We are not going to have a Secretary of State John Bolton.

We are not bringing Dick Cheney back.

We are not going to have a foreign policy shop stocked with architects of the Iraq War. We are not going to do it. We had the chance to do that if we wanted to do that, as a country, and we said no, last night, loudly…

The Democratic senator who was supposed to be the most endangered incumbent in the country not only won, she won by 16 points.

Republican Senator Scott Brown of Massachusetts, who was so stuffed with hedge funds money that he burped credit default swaps, Scott Brown lost by a lot to the nation’s foremost authority on the economic rights of the middle class.

After marriage rights for same-sex couples were voted down in state after state after state for years, more than 30 times in a row, this year, all change. In Maine, they voted on marriage equality and they voted for it. In Maryland, they voted on marriage equality and they voted for it. In Minnesota, they were asked to vote against marriage equality, and Minnesota refused to ban it. In Washington state, the vote is not called yet. They are still counting the vote and we will be watching closely, but if you are on the pro-gay rights side in Washington state, it should be noted that it is looking pretty good.

In Iowa, anti-gay activists were sure that they were going to turf out a judge for ruling in favor of marriage equality. They had done it before, to a bunch of other judges. They had been successful every time they had tried before. But not this one, not this time. Judge Wiggins in Iowa keeps his seat.

Nevada elects its first African-American congressman this year.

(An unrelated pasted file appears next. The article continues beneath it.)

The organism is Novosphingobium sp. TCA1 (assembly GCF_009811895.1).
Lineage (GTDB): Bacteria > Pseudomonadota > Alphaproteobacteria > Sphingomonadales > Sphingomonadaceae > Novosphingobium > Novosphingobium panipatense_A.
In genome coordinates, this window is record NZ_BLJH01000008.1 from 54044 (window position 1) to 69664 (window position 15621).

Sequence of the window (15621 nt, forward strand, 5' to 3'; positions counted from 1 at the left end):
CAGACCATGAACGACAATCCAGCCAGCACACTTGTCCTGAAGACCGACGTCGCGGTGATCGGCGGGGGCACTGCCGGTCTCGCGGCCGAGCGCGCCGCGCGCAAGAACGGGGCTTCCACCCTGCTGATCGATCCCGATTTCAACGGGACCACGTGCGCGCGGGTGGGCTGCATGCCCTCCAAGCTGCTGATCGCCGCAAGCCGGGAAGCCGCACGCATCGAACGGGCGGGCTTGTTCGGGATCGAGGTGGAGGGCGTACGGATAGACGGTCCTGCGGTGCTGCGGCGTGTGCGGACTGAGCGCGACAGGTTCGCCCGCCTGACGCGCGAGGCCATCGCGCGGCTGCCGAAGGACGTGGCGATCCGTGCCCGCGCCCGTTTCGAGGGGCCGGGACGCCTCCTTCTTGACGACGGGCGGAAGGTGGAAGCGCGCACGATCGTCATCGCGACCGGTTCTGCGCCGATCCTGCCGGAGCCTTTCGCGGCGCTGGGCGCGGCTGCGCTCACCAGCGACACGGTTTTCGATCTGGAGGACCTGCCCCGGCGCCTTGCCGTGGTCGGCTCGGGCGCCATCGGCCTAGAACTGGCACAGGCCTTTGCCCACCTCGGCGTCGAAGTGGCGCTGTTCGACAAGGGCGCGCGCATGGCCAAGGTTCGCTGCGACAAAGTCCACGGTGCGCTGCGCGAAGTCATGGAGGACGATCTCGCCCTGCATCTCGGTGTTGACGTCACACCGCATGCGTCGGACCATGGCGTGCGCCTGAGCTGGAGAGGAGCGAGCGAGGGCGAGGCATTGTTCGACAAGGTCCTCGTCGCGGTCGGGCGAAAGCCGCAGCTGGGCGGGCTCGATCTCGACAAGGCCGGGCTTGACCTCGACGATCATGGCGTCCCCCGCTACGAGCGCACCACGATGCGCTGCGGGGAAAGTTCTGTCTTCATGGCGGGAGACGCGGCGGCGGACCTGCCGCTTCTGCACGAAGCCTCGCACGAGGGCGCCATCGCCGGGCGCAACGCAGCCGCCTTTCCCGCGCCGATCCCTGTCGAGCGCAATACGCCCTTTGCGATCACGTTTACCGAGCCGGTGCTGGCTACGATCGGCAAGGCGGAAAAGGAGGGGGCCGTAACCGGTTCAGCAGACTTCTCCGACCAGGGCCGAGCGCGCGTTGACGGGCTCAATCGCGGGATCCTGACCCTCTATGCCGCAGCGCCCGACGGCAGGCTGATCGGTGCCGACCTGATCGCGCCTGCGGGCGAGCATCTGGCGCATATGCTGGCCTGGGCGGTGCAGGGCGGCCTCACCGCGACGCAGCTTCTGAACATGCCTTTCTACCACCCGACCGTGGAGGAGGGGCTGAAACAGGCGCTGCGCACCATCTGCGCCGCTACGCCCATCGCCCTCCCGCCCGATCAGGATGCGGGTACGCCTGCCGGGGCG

America gets our first openly gay United States Senator.

America gets our first-ever Asian-American woman senator from Hawaii. Her seat in the House, I should note, gets filled by…a Democratic Iraq War veteran. I’m going to tell you right now that her name is Tulsi Gabbard, because she is on the fast track to being very famous some day. Tulsi Gabbard.

Speaking of Iraq War veterans, Tammy Duckworth, veteran helicopter pilot who lost both her legs in Iraq, she is going to Congress, and she is sending home the opponent who mocked her for her war record, Joe Walsh.

California relaxed its three-strikes-you’re-out law and rejected a law to cripple the political power of unions.

Decriminalization of marijuana was approved in Washington and in Colorado.

The astonishing tide of dark money spent against Democratic Senators Jon Tester in Montana and Sherrod Brown in Ohio turned out to be pointless. Both those Democratic senators won. They held on to their seats.

Democrats won a Senate seat in North Dakota, of all places, a seat that nobody thought they could win.

All of these states that had this hugely aggressive, total Republican takeover from the 2010 elections—Ohio and Wisconsin and Michigan and Pennsylvania and Virginia and Florida—all of those states that went so red in state government in these past couple of years and that then had these big fights inside their states over how Republicans were governing there, in Ohio, Wisconsin, Michigan, Pennsylvania, Virginia— and we will see about Florida— last night not only did Republicans lose the presidential election in every single one of those states, Republicans lost the Senate race in every single one of those states too: Sherwood Brown, Tammy Baldwin, Debbie Stabenow, Bob Casey, Tim Kaine, Bill Nelson. Depending on Florida, a Democratic sweep of the presidency, and definitely a Democratic sweep of the Senate races in those states that the GOP was so excited to have supposedly turned red in a way that was going to stick.